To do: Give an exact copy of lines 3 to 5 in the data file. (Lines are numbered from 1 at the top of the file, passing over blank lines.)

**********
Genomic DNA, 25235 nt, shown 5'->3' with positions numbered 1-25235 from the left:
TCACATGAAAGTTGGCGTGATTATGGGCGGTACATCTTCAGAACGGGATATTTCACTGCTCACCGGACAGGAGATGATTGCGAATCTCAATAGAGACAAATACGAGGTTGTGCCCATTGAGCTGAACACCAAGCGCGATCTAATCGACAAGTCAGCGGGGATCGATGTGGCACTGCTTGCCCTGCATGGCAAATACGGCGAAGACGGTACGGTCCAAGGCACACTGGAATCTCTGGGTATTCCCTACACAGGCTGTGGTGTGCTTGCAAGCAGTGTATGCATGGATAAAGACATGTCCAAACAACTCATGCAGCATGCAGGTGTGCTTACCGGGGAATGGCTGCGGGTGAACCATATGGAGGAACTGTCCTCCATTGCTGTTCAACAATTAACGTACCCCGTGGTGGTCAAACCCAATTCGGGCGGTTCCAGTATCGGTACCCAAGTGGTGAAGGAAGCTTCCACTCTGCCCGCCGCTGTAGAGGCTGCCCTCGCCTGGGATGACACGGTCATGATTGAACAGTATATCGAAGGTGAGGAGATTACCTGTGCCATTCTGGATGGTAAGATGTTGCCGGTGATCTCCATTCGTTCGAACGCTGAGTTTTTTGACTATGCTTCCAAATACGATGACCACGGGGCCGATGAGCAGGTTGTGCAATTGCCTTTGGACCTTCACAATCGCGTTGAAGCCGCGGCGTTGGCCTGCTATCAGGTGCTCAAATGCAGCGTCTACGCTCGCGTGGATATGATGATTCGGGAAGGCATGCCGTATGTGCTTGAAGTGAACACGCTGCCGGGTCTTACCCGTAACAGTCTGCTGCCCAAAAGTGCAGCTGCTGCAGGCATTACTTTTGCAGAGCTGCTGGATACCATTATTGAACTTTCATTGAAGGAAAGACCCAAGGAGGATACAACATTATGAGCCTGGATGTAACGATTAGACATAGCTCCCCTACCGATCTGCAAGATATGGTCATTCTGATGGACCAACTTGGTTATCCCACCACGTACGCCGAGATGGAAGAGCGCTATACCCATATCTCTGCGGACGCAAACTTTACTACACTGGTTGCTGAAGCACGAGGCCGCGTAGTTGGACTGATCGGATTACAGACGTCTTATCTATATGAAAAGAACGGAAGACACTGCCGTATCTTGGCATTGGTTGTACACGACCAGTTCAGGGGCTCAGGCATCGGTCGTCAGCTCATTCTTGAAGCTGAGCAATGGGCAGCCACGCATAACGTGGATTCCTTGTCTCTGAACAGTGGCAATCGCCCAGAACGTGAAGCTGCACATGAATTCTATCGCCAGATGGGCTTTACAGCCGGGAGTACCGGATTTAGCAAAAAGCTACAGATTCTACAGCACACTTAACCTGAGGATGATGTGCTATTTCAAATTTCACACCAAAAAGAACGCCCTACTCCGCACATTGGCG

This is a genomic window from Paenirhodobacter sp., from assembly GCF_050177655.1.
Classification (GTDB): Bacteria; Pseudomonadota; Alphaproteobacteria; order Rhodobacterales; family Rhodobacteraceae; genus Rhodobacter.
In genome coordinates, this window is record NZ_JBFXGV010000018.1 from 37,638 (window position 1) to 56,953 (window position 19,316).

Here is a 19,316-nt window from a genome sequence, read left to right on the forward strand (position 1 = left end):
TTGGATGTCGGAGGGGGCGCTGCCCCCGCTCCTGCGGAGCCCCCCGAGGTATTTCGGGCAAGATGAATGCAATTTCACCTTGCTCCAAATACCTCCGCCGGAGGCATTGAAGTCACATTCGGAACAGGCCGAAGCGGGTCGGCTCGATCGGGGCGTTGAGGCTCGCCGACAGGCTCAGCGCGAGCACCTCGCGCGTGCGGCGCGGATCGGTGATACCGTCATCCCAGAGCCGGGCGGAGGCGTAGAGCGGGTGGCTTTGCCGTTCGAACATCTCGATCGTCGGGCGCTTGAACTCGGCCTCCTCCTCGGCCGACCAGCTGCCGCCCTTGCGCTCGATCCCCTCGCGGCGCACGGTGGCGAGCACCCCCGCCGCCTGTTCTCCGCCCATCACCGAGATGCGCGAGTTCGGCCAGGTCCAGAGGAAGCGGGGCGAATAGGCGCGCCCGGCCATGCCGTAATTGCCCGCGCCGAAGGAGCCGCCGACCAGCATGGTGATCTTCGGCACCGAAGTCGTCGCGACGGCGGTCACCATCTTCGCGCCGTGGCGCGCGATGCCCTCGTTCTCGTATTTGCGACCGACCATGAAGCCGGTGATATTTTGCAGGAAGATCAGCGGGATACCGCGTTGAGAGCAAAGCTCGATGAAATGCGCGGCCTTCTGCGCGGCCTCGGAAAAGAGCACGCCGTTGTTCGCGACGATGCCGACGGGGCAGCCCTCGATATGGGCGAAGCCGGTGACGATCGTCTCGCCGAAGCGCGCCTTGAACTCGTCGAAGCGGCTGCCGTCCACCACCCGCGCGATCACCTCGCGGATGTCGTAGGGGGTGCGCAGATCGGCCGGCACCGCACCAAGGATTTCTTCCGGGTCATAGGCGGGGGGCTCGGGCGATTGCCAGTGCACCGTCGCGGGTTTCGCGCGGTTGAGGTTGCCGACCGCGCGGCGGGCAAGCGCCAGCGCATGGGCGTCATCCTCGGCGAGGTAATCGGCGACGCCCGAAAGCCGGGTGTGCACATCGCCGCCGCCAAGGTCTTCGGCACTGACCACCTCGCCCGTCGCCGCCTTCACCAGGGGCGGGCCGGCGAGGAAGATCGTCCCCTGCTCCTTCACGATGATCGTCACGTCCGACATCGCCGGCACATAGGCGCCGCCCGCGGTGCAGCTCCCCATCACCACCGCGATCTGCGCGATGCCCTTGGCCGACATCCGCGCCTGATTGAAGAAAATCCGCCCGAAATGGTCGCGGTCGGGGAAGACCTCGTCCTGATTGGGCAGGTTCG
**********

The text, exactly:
This is a genomic window from Paenirhodobacter sp., from assembly GCF_050177655.1.
Classification (GTDB): Bacteria; Pseudomonadota; Alphaproteobacteria; order Rhodobacterales; family Rhodobacteraceae; genus Rhodobacter.
In genome coordinates, this window is record NZ_JBFXGV010000018.1 from 37,638 (window position 1) to 56,953 (window position 19,316).